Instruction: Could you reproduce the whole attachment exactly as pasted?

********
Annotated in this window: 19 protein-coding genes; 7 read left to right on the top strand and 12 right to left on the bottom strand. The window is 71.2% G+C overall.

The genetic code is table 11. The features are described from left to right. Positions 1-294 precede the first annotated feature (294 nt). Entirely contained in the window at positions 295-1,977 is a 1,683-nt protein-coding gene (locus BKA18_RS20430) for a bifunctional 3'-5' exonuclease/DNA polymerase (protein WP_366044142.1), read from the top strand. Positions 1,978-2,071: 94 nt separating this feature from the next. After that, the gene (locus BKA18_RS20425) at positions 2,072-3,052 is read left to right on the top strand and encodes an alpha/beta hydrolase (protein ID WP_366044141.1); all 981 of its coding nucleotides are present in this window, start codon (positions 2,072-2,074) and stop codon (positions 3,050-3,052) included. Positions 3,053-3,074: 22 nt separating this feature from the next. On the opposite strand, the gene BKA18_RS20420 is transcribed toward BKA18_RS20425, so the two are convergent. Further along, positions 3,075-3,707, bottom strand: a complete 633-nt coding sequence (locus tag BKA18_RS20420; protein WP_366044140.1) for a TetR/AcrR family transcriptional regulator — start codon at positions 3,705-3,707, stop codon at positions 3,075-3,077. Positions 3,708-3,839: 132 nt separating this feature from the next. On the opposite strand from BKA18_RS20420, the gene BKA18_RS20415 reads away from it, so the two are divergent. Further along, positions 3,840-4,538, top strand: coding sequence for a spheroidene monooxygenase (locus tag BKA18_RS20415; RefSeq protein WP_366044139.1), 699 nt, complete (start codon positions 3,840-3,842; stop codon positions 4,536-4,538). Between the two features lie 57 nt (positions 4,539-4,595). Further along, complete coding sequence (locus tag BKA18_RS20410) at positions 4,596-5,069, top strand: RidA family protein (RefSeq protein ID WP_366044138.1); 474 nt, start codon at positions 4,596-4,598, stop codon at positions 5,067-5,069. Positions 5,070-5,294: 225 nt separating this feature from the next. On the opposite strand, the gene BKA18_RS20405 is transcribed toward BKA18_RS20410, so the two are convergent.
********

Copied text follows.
Annotated in this window: 19 protein-coding genes; 7 read left to right on the top strand and 12 right to left on the bottom strand. The window is 71.2% G+C overall.

The genetic code is table 11. The features are described from left to right. Positions 1-294 precede the first annotated feature (294 nt). Entirely contained in the window at positions 295-1,977 is a 1,683-nt protein-coding gene (locus BKA18_RS20430) for a bifunctional 3'-5' exonuclease/DNA polymerase (protein WP_366044142.1), read from the top strand. Positions 1,978-2,071: 94 nt separating this feature from the next. After that, the gene (locus BKA18_RS20425) at positions 2,072-3,052 is read left to right on the top strand and encodes an alpha/beta hydrolase (protein ID WP_366044141.1); all 981 of its coding nucleotides are present in this window, start codon (positions 2,072-2,074) and stop codon (positions 3,050-3,052) included. Positions 3,053-3,074: 22 nt separating this feature from the next. On the opposite strand, the gene BKA18_RS20420 is transcribed toward BKA18_RS20425, so the two are convergent. Further along, positions 3,075-3,707, bottom strand: a complete 633-nt coding sequence (locus tag BKA18_RS20420; protein WP_366044140.1) for a TetR/AcrR family transcriptional regulator — start codon at positions 3,705-3,707, stop codon at positions 3,075-3,077. Positions 3,708-3,839: 132 nt separating this feature from the next. On the opposite strand from BKA18_RS20420, the gene BKA18_RS20415 reads away from it, so the two are divergent. Further along, positions 3,840-4,538, top strand: coding sequence for a spheroidene monooxygenase (locus tag BKA18_RS20415; RefSeq protein WP_366044139.1), 699 nt, complete (start codon positions 3,840-3,842; stop codon positions 4,536-4,538). Between the two features lie 57 nt (positions 4,539-4,595). Further along, complete coding sequence (locus tag BKA18_RS20410) at positions 4,596-5,069, top strand: RidA family protein (RefSeq protein ID WP_366044138.1); 474 nt, start codon at positions 4,596-4,598, stop codon at positions 5,067-5,069. Positions 5,070-5,294: 225 nt separating this feature from the next. On the opposite strand, the gene BKA18_RS20405 is transcribed toward BKA18_RS20410, so the two are convergent.